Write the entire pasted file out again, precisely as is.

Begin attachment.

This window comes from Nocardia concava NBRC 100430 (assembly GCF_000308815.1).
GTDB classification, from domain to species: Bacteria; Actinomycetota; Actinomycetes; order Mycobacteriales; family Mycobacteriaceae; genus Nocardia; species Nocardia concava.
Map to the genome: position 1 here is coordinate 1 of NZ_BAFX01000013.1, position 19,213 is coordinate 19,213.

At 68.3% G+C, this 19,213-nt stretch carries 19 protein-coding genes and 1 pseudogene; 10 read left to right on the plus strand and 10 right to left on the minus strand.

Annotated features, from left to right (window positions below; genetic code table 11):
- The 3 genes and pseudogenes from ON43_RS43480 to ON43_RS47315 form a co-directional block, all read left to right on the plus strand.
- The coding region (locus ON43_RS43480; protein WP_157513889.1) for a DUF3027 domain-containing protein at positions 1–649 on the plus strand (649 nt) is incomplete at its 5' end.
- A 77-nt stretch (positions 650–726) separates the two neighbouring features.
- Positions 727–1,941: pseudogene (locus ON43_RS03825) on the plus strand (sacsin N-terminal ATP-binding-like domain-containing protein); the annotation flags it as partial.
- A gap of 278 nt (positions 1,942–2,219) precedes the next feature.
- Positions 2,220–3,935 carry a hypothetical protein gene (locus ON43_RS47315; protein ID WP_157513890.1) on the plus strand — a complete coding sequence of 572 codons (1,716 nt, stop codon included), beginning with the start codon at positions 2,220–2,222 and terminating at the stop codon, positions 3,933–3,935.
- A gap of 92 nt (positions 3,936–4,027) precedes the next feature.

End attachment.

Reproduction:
This window comes from Nocardia concava NBRC 100430 (assembly GCF_000308815.1).
GTDB classification, from domain to species: Bacteria; Actinomycetota; Actinomycetes; order Mycobacteriales; family Mycobacteriaceae; genus Nocardia; species Nocardia concava.
Map to the genome: position 1 here is coordinate 1 of NZ_BAFX01000013.1, position 19,213 is coordinate 19,213.

At 68.3% G+C, this 19,213-nt stretch carries 19 protein-coding genes and 1 pseudogene; 10 read left to right on the plus strand and 10 right to left on the minus strand.

Annotated features, from left to right (window positions below; genetic code table 11):
- The 3 genes and pseudogenes from ON43_RS43480 to ON43_RS47315 form a co-directional block, all read left to right on the plus strand.
- The coding region (locus ON43_RS43480; protein WP_157513889.1) for a DUF3027 domain-containing protein at positions 1–649 on the plus strand (649 nt) is incomplete at its 5' end.
- A 77-nt stretch (positions 650–726) separates the two neighbouring features.
- Positions 727–1,941: pseudogene (locus ON43_RS03825) on the plus strand (sacsin N-terminal ATP-binding-like domain-containing protein); the annotation flags it as partial.
- A gap of 278 nt (positions 1,942–2,219) precedes the next feature.
- Positions 2,220–3,935 carry a hypothetical protein gene (locus ON43_RS47315; protein ID WP_157513890.1) on the plus strand — a complete coding sequence of 572 codons (1,716 nt, stop codon included), beginning with the start codon at positions 2,220–2,222 and terminating at the stop codon, positions 3,933–3,935.
- A gap of 92 nt (positions 3,936–4,027) precedes the next feature.